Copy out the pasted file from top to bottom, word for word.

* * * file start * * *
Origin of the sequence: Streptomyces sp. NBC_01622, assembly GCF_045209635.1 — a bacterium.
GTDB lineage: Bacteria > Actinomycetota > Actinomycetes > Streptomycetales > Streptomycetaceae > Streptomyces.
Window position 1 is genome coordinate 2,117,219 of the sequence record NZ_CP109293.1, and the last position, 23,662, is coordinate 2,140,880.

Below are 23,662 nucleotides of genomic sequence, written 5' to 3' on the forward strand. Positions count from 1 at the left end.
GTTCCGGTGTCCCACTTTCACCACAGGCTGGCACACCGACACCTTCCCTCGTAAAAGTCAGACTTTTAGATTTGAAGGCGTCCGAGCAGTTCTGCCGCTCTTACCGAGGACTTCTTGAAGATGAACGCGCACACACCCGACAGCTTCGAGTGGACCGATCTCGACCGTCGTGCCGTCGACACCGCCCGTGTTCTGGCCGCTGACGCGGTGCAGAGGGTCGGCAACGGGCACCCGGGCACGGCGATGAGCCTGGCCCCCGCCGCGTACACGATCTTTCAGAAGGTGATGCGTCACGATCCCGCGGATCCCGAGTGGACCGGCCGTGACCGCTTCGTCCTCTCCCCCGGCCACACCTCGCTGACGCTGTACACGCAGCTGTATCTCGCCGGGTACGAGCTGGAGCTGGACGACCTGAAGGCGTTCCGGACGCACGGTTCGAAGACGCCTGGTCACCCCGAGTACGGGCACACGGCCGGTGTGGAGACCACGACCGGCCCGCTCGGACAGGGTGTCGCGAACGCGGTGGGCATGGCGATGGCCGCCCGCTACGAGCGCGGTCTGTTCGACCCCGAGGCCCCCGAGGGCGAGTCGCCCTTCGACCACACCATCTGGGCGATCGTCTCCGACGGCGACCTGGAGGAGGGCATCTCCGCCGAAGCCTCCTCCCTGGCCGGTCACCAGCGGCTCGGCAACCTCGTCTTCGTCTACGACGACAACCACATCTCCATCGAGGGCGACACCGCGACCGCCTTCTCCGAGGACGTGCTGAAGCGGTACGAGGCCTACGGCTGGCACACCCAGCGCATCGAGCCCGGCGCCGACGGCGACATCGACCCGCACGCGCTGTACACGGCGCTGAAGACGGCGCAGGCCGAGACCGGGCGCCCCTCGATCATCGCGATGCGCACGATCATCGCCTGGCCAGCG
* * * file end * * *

Origin of the sequence: Streptomyces sp. NBC_01622, assembly GCF_045209635.1 — a bacterium.
GTDB lineage: Bacteria > Actinomycetota > Actinomycetes > Streptomycetales > Streptomycetaceae > Streptomyces.
Window position 1 is genome coordinate 2,117,219 of the sequence record NZ_CP109293.1, and the last position, 23,662, is coordinate 2,140,880.

Below are 23,662 nucleotides of genomic sequence, written 5' to 3' on the forward strand. Positions count from 1 at the left end.
GTTCCGGTGTCCCACTTTCACCACAGGCTGGCACACCGACACCTTCCCTCGTAAAAGTCAGACTTTTAGATTTGAAGGCGTCCGAGCAGTTCTGCCGCTCTTACCGAGGACTTCTTGAAGATGAACGCGCACACACCCGACAGCTTCGAGTGGACCGATCTCGACCGTCGTGCCGTCGACACCGCCCGTGTTCTGGCCGCTGACGCGGTGCAGAGGGTCGGCAACGGGCACCCGGGCACGGCGATGAGCCTGGCCCCCGCCGCGTACACGATCTTTCAGAAGGTGATGCGTCACGATCCCGCGGATCCCGAGTGGACCGGCCGTGACCGCTTCGTCCTCTCCCCCGGCCACACCTCGCTGACGCTGTACACGCAGCTGTATCTCGCCGGGTACGAGCTGGAGCTGGACGACCTGAAGGCGTTCCGGACGCACGGTTCGAAGACGCCTGGTCACCCCGAGTACGGGCACACGGCCGGTGTGGAGACCACGACCGGCCCGCTCGGACAGGGTGTCGCGAACGCGGTGGGCATGGCGATGGCCGCCCGCTACGAGCGCGGTCTGTTCGACCCCGAGGCCCCCGAGGGCGAGTCGCCCTTCGACCACACCATCTGGGCGATCGTCTCCGACGGCGACCTGGAGGAGGGCATCTCCGCCGAAGCCTCCTCCCTGGCCGGTCACCAGCGGCTCGGCAACCTCGTCTTCGTCTACGACGACAACCACATCTCCATCGAGGGCGACACCGCGACCGCCTTCTCCGAGGACGTGCTGAAGCGGTACGAGGCCTACGGCTGGCACACCCAGCGCATCGAGCCCGGCGCCGACGGCGACATCGACCCGCACGCGCTGTACACGGCGCTGAAGACGGCGCAGGCCGAGACCGGGCGCCCCTCGATCATCGCGATGCGCACGATCATCGCCTGGCCAGCG